|Posted on January 26, 2016 at 6:40 PM|
We say it every year, don’t we? “How did the year slip by so quickly?” And, indeed, it has done so, or has it? In actual terms the same amount of time has elapsed – the same amount of time elapses every year – so is it really about time, or really about us? I think we all know it is really about us, and the sheer pace of our lives that we now think is normal. But, compared to just a few years ago, it seems to me that life is much more hectic because of the choices we make and the priorities we set – we’re busier than ever, going faster than ever and time seems to have sped up. Before we know it another year has passed us by!
The critical question become more urgent every year – what have you achieved in all that rush and busyness?
The late John Lennon wrote in his song “So this is Christmas” back on December 1st, 1971 …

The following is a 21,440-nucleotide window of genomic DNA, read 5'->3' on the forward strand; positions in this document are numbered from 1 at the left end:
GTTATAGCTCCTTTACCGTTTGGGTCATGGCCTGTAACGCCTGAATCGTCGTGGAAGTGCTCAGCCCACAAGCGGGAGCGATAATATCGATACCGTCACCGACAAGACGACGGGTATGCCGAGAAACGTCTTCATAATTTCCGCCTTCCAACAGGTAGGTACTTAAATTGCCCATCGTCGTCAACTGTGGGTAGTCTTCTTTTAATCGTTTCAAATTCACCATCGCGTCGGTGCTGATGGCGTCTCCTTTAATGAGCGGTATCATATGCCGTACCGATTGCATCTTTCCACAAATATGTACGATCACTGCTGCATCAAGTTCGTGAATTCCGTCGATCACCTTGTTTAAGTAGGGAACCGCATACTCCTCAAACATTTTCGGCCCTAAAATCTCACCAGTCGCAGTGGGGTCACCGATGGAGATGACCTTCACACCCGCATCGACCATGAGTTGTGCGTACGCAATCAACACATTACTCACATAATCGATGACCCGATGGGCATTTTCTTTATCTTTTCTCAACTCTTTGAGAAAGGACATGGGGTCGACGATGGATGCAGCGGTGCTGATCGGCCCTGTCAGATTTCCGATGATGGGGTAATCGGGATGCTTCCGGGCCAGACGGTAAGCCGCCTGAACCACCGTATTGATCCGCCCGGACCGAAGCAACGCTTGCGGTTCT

"So this is Christmas
And what have you done
Another year over
And a new one just begun"
So, what have you done this year that counts in eternity? Really counts, that is? I realise that there is much we do that has nothing to do with eternity, like mowing lawns, having a career and playing sport and so on – and there is nothing wrong with any of those things, of course, but if our lives are crammed so much with that kind of stuff such that any eternity perspective can never get a look in … that’s kind of dangerous, I reckon! The apostle Paul once wrote,
"So we fix our eyes not on what is seen,
but on what is unseen, since what is seen
is temporary, but what is unseen is eternal."
2 Corinthians 4:18 (NIV)
And that’s the critical issue of living as believers, isn’t it? How much focus, time and energy is invested in what is temporary to the detriment of what is eternal? Recently I said in the sermon series that one of God’s priorities is the eternal. He will never sacrifice the smallest drop of eternity for all the human time there is. I believe that is absolutely true. All believers should be keenly aware of that priority and reference their lives off it – because this temporary life is so fleeting. It is but a mist and then it’s gone, says James in the New Testament.